Sunday, 26 April 2009


‘Supervision’ is a word to set most Pagans teeth on edge. This is what the British Association for Counsellors and Psychotherapists (BACP) has to say about it which doesn’t do much to dispel the problem:

Supervision is a formal arrangement for counsellors to discuss their work regularly with someone who is experienced in counselling and supervision. The task is to work together to ensure and develop the efficacy of the counsellor/client relationship. The agenda will be the counselling work and feeling about that work, together with the supervisor’s reactions, comments and confrontations. Thus supervision is a process to maintain adequate standards of counselling and a method of consultancy to widen the horizons of an experienced practitioner.

My first supervisor was not a very nice person and we didn’t work within the same model of psychotherapy, a fairly toxic combination. She understood supervision to be me giving a phrase-by-phrase description of what the client had to say and her prescribing what I should say in response.

My current supervisor, apart from being highly experienced within the person-centered model has a less authoritarian take on it. She works with the Tony Merry understanding of supervision, that it is a ‘collaborative enquiry’ into the relationship between client and counsellor. Our meetings are held in the same tone as a therapy session would be – respectful, trusting, giving me time to explore my work and find my own answers – and the aim of supervision is to improve my reflective practice for the benefit of the client.

Here’s another therapy-based definition of supervision:

The supervisee comes into supervision in order to ensure that he or she is able to function effectively as a counsellor. Supervision offers the opportunity to acknowledge difficulties and weaknesses and to celebrate and value strengths and achievements. It is a place in which the supervisee can honestly and openly ask questions of his or her practice and abilities and process what emerges, or has emerged, into awareness.
Bryant Jefferies 2005 p7

And another from nursing

. . . self development, self realization, professional enhancement and advancement, and high quality client care. Over time, the ultimate goals of such supervisory practice are twofold: (i) to improve the overall health of the nation and (ii) to promote the progression of the nursing profession. The authors found that a facilitative approach to clinical supervision is therapeutic and self-propelling for both supervisor and supervisee.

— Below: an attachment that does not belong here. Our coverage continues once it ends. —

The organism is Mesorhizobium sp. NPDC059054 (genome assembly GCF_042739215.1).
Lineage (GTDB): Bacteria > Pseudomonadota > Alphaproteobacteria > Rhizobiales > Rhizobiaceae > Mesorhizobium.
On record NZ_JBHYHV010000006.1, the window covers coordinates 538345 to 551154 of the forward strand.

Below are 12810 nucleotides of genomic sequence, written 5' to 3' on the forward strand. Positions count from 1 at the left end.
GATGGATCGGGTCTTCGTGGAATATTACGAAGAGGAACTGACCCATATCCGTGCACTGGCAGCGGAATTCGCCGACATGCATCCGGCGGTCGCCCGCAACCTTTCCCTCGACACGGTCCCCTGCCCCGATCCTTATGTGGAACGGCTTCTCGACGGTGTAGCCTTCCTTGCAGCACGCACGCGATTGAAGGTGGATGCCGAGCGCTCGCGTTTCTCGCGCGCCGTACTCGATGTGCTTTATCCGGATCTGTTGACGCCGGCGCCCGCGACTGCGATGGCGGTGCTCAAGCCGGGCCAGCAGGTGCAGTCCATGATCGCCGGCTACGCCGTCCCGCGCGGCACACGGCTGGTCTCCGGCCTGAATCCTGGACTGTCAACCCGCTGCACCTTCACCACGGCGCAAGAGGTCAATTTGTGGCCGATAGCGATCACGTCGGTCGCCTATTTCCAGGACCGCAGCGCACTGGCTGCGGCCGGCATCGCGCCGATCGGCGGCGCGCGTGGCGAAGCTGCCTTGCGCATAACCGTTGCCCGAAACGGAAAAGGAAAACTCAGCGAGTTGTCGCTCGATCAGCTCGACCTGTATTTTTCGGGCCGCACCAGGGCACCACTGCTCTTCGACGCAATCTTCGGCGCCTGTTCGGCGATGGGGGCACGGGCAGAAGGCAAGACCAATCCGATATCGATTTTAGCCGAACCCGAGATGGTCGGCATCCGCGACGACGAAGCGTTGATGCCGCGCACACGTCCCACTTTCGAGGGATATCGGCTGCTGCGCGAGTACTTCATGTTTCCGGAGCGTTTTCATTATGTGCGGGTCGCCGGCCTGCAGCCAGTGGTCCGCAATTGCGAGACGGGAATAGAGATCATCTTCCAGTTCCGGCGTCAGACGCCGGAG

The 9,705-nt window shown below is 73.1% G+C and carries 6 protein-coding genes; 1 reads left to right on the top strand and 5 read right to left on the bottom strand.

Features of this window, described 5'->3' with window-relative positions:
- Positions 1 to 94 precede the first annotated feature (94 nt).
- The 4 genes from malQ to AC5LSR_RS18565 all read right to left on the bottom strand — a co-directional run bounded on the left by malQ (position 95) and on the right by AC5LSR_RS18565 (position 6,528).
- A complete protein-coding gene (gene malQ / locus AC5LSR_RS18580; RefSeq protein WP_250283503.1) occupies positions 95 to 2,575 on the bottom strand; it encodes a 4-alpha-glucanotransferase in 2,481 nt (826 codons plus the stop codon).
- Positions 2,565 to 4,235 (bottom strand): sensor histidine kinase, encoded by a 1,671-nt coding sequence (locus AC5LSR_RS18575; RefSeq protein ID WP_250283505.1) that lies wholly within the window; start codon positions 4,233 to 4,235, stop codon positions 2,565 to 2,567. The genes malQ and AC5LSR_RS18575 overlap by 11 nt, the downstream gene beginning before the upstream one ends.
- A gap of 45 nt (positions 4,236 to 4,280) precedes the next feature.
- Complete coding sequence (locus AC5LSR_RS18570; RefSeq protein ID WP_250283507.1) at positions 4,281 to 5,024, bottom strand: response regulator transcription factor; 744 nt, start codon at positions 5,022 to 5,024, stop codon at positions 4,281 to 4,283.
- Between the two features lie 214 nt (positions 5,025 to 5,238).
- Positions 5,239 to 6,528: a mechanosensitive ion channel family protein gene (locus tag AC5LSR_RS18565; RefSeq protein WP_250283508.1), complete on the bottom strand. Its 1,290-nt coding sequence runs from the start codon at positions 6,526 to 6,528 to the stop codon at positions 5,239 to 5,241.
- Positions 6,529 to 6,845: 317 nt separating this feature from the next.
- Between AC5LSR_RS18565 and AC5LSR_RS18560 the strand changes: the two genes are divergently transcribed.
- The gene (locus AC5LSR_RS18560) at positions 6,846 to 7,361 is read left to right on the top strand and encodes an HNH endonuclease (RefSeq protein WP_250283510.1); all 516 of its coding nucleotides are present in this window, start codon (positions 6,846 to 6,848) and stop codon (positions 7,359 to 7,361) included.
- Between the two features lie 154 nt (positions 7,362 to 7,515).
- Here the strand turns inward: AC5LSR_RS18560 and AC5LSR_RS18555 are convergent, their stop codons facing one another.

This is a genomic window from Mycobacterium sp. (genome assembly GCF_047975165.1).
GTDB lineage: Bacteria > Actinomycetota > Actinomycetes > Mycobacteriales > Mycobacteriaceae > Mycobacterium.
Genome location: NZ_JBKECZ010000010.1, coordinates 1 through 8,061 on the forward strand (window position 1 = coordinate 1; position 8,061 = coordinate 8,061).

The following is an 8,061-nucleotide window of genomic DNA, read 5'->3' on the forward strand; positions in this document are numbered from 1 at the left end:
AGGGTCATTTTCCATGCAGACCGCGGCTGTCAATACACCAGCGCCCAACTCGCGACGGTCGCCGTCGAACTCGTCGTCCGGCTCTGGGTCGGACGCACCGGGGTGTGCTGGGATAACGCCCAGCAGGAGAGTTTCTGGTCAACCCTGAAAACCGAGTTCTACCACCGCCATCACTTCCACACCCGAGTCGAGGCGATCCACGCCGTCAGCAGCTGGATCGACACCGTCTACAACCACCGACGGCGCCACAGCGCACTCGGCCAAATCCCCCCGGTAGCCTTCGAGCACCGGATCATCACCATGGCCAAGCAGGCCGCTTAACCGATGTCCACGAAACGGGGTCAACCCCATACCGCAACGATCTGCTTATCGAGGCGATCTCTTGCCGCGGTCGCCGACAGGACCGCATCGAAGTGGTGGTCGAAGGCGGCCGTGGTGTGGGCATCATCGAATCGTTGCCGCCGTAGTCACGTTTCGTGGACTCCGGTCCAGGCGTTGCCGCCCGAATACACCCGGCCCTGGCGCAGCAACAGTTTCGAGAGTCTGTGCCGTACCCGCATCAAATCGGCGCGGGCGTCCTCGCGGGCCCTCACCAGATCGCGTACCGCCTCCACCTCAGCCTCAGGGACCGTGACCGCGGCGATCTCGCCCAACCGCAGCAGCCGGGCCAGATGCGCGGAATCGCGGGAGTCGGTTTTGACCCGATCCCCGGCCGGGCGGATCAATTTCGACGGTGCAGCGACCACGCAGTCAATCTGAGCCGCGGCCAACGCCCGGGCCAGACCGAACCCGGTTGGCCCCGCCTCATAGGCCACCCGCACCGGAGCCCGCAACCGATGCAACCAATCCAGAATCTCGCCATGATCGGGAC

M. Chambers 1995

Whatever the case, supervision is a natural and vital part of working effectively – that is, less about box ticking and targets and more to do with working ethically, keeping fresh, knowing your limitations and growing as a person and as a practioner.

There is no supervision available to Pagan chaplains. In my own practice I know this to be a problem. It means I can breeze in and out of a relationship with patients without really considering what I’m doing. It means that pressures can build up tremendously and that there’s no one I can discuss them with not only because of respecting confidentiality, but partly because I’m an old fashioned witch and also because there’s no one available who shares my background as a Pagan chaplain.

A friend who is also a very experienced psychodynamic therapist and supervisor as well as a sensible, grounded Pagan listened to my professional concerns and was certainly very supportive. But because she didn’t know about the way that hospitals or chaplaincies work, and because we worked with different psychological models, and probably because we couldn’t meet face to face, we weren’t able to reach the depth of mutuality that’s required for good supervision to take place. There’s no fault here just a matter of fact situation.

So what are we to do, working in what is by anyone’s standards a bizarre situation, with people who’re very vulnerable and without a unifying theology to guide us? Where do we get our grounded, trustworthy collaborative support? Working backwards from the problem – there being no meaningful support for Pagan chaplains – and using a professional psychotherapeutic model as a guide I believe there may be a theoretical way through this problem. Theory is one thing, practice quite another.

Bryant-Jefferies, R. (2005) Person-Centered Counselling Supervision: Personal and Professional (Living Therapy Series) Radcliffe Publishing Ltd.
Chambers, M. (1995) Supportive clinical supervision: a crucible for personal and professional change. Blackwell Science Ltd

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